The uncertain legal climate faced by internet companies is highlighted in cases that Yahoo! and Google are battling in Argentina. An Argentina entertainer, Virginia Da Cunha, sued Google because searches of her name turned up links to third-party pornography sites. Da Cunha had sued Google claiming that they were responsible for the third-party content that came up in Google's search results.
Naturally, Google feels they aren't - after all, Google simply indexes information on the web and displays it based on their search algorithms without any claim to police or monitor it preemptively. To do so would be a form of censorship. And because the internet is, well, the internet, it's also pretty impossible. Google and Yahoo! recently won an appeal overturning an original ruling that held them liable for controlling such content.
Yahoo!, also sued in the case, had a novel solution when faced with a similar lawsuit from Sports Illustrated swimsuit model Yesica Toscanini: since they say it's impossible to filter out what Toscanini doesn't want her name associated with, they simply blocked virtually all results to searches and deliver a link to the judicial order.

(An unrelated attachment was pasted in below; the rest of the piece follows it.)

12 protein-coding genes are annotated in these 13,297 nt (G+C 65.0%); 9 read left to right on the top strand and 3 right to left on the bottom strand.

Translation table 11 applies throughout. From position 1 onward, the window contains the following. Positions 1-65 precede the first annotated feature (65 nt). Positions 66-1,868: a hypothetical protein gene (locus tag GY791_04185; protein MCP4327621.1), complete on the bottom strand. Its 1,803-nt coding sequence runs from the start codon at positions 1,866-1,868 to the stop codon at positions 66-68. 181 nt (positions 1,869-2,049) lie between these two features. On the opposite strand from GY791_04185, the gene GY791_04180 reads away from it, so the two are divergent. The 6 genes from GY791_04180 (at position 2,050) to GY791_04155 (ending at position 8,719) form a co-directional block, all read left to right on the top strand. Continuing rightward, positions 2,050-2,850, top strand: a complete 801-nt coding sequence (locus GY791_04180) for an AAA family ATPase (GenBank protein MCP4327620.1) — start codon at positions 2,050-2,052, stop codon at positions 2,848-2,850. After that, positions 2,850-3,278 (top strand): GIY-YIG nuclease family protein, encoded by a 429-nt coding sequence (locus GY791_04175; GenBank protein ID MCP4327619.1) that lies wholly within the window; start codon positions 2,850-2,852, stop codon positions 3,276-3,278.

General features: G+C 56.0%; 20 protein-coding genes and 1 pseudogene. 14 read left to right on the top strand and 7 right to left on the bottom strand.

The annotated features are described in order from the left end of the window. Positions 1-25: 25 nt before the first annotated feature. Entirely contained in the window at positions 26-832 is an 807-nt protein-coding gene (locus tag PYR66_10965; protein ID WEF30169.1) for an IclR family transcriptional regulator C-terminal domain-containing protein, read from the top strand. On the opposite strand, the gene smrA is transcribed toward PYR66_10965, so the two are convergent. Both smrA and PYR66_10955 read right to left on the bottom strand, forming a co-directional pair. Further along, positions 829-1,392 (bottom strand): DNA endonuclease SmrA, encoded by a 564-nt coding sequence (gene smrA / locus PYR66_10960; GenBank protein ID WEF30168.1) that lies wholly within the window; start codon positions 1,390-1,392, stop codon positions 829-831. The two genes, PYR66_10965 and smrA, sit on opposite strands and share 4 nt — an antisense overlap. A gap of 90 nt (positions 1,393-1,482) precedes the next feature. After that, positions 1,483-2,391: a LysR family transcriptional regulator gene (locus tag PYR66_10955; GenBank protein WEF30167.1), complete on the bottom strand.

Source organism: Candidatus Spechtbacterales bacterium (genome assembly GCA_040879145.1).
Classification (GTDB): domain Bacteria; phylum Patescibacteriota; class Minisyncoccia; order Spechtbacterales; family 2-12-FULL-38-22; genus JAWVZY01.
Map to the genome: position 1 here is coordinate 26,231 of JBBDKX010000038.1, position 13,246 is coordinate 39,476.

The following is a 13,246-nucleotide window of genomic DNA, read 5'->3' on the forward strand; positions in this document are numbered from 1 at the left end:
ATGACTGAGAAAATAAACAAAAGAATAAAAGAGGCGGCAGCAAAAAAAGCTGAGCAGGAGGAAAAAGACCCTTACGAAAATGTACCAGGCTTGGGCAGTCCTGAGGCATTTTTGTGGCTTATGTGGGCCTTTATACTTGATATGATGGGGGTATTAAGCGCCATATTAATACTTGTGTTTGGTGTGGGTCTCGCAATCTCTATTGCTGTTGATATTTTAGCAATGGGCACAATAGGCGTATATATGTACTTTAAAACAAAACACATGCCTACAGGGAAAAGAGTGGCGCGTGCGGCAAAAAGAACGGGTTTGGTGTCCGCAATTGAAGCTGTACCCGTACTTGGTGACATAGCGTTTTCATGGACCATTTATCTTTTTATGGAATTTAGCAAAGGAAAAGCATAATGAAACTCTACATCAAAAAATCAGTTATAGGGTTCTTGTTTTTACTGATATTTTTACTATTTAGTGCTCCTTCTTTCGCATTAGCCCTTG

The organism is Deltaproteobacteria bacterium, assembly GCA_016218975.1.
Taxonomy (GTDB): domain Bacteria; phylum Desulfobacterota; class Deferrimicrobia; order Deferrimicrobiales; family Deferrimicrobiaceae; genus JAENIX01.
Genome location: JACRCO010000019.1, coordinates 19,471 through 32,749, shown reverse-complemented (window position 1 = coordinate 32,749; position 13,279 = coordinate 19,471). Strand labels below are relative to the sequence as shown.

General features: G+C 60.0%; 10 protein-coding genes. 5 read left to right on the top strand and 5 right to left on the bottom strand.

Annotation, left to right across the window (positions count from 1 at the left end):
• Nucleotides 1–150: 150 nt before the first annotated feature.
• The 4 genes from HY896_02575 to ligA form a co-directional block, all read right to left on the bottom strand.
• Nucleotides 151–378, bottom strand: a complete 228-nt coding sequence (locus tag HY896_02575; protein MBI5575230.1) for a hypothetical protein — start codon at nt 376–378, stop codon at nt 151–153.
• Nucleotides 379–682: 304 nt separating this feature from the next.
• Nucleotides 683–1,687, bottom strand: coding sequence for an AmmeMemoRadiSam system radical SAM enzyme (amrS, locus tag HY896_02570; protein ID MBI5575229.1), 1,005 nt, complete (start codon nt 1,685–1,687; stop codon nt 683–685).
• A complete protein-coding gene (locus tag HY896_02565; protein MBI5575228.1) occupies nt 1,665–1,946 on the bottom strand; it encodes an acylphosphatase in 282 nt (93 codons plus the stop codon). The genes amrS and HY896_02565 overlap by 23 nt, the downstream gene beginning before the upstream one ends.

In a sign of the challenges facing tech firms in the region, the NY Times reports that "Google currently faces at least 600 lawsuits in Brazil."
As the Times rightly points out, this type of legal environment makes it very difficult for firms to innovate. The big guys have the cash to fight off every legal challenge - petty and legit - but small start-up firms (like Google, Yahoo! and Twitter were once) struggle to take risks and innovate in such an environment.
New firms are still sprouting up in the region, but as Sarah Lacey at TechCrunch chronicled here and here, the success stories tend to come from a very creative adaptation to the environment rather as a result of it (this despite the fact that in the 1990s Argentina ranked fifth in the world in registered web domains).
Another TechCrunch contributor, business professor Vivek Wadwa, recently pointed out that emerging markets can take advantage of a legal loophole to re-purpose technology that's patented in the US and other Western countries but not emerging ones. That and moving towards "fair use" laws that make every news aggregator (from Huffington Post to Drudge to THIS SITE) possible could do wonders to making Latin America as open as it should be to fostering web-based businesses.
Image Source: eldelosmonos.blogspot.com
Online Sources: New York Times, Sports Illustrated, TechCrunch